Fudging Stats On The Dangers Of Getting Killed By Muslim Terrorists: Politics First; Facts, Dead Last

By Amy Alkon

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Fudging Stats On The Dangers Of Getting Killed By Muslim Terrorists: Politics First; Facts, Dead Last
Truly terrific post by ev psych doctoral student Jesse Marczyk at Psychology Today digging into confirmation bias and the dishonest way stats are presented to make an argument that doesn’t hold water:

The first article on the chopping block was published on the New York Times website in June of last year. The article is entitled, “Homegrown extremists tied to deadlier toll than Jihadists in U.S. since 9/11,” and it attempts to persuade the reader that we, as a nation, are all too worried about the threat Islamic terrorism poses. In other words, American fears of terrorism are wildly out of proportion to the actual threat it presents. This article attempted to highlight the fact that, in terms of the number of bodies, right-wing, anti-government violence was twice as dangerous as Jihadist attacks in the US since 9/11 (48 deaths from non-Muslims; 26 by Jihadists). Since we seem to dedicate more psychological worry to Islam, something was wrong there There are three important parts of that claim to be considered: first, a very important word in that last sentence is “was,” as the body count evened out by early December (link is external) in that year (currently at 48 to 45). This updated statistic yields some interesting questions: were those people who feared both types of attacks equally (if they existed) being rational or not on December 1st? Were those who feared right-wing attacks more than Muslim ones suddenly being irrational on the 2nd? The idea these questions are targeting is whether or not fears can only be viewed as proportionate (or rational) with the aid of hindsight. If that’s the case, rather than saying that some fears are overblown or irrational, a more accurate statement would be that such fears “have not yet been founded.” Unless those fears have a specific cut-off date (e.g., the fear of being killed in a terrorist attack during a given time period), making claims about their validity is something that one cannot do particularly well.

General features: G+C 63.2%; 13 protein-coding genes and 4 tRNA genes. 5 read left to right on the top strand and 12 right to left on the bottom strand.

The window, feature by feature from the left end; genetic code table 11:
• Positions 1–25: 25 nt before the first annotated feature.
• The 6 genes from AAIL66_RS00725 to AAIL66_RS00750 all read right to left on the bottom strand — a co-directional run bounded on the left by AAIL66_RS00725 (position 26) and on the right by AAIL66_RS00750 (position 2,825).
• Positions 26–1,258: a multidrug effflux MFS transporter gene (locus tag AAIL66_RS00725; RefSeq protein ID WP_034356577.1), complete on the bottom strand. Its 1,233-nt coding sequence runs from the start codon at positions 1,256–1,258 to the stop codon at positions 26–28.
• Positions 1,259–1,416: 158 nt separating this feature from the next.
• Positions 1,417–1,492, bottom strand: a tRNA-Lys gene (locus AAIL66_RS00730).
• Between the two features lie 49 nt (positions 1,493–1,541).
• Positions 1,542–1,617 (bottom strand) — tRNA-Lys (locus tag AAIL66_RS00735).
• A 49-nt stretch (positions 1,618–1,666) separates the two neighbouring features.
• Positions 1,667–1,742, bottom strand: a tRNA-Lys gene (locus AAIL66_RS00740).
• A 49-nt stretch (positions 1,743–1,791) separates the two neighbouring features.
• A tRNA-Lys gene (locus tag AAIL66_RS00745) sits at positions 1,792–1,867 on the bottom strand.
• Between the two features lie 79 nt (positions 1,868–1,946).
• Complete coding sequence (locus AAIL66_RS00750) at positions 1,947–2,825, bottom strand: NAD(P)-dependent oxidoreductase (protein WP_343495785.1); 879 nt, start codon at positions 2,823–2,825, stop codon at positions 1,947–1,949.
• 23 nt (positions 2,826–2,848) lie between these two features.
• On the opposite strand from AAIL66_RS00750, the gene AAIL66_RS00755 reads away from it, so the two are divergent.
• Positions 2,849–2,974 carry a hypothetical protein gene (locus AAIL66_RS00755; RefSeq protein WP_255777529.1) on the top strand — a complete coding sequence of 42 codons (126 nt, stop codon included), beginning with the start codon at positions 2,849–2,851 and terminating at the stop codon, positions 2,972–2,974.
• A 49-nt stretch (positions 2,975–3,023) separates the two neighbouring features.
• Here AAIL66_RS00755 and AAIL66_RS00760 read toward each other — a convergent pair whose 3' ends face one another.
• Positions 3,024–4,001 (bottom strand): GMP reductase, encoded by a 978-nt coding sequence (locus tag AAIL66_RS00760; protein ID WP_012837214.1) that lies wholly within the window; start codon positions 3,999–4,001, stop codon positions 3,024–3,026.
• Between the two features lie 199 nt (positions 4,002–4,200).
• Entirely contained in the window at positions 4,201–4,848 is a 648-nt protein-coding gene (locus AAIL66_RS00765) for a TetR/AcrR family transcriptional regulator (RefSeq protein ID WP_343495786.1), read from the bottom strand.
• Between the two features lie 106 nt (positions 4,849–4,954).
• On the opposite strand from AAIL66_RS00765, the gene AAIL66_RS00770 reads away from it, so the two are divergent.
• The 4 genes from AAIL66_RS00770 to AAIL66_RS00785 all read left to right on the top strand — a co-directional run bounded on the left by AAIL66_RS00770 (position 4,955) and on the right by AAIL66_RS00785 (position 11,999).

The second important point of the article to consider is that the count begins one day after a Muslim attack that killed over 3,000 people (immediately; that doesn’t count those who were injured or later died as a consequence of the events). Accordingly, if that count is set back just slightly, the fear of being killed by a …Click Here To Read The Full Story >>>

Source:: Donkeyrock_BlurBlog

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